Jud and Leo

Jud and Leo in the Sitges shops

To alleviate the trauma of the previous day we took another trip to Sitges, this time during the day after Mary had finished work at Prysmian. We wandered the streets, fascinated by the shops and the people and I left them there to explore on their own while I took Mary back to Vilanova for a couple of hours extra lessons at her old school where her friend Marieke had come down with the ‘flu. But we all got together at the chalet for a meal and a couple of bottles of wine, producing a cracking good evening of laughter and fun.

Marc at the Watchtower

Marc at the Watchtower

On their last day in Vilanova, we headed off into town, went to see the Cow at the beach then had a “menu del dia” at one of our favourite restaurants. Although it was quite a bit colder and had even started to rain, we still had a lovely time, but before we knew it we were driving back to the airport and waving them off on an evening flight back to Basle in Switzerland which is their nearest airport to Colmar. Thanks loads, Marc & Jud, for coming to visit and I hope that incident hasn’t put you off returning to Barcelona.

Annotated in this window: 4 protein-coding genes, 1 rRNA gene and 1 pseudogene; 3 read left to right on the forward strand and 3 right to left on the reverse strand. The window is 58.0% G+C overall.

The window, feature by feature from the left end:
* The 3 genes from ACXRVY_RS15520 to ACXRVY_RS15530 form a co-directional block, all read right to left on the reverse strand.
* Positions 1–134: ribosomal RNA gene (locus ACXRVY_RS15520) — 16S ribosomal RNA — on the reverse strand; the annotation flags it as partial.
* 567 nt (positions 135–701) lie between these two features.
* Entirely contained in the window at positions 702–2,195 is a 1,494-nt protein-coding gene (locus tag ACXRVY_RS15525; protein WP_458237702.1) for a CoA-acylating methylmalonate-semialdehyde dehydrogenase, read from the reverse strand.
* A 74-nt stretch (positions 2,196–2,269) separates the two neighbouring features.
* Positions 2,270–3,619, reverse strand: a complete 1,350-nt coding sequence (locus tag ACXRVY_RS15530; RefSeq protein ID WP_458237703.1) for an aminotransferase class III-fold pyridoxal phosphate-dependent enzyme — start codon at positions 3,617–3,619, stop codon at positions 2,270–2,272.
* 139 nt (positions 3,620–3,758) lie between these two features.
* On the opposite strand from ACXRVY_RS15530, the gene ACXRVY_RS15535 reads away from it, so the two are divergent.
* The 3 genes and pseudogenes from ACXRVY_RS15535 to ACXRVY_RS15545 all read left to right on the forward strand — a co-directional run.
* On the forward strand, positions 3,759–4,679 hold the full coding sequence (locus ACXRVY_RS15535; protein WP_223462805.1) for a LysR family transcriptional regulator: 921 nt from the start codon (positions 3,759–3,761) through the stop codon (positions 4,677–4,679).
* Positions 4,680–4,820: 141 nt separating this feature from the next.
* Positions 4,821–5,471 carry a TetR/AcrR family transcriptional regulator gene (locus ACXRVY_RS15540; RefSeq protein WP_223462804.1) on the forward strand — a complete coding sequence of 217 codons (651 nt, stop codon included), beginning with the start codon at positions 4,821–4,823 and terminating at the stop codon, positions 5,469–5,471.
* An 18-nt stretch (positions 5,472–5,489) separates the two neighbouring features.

As we always find ourselves equally as tired as our guests after they have left, we resolved to have a few quiet days ourselves. I spent a wee bit of time mucking around in the awning on the guitar and it was after an hour’s practise one day that I told Mary I was struggling to play the big flat-top as the steel strings were tearing my fingers to shreds and I kept playing bum notes due to lack of pressure on the frets. “Let me buy you a new guitar for your birthday” came the reply. “A proper Spanish classical one with nylon strings.” People, ‘twas an offer I simply could not refuse, hence our visit to town the day before my 63rd birthday to check out the music shops and try a few guitars. Eventually we got one I liked and I’ve hardly put it down ever since.

Eat your heart out!

Eat your heart out!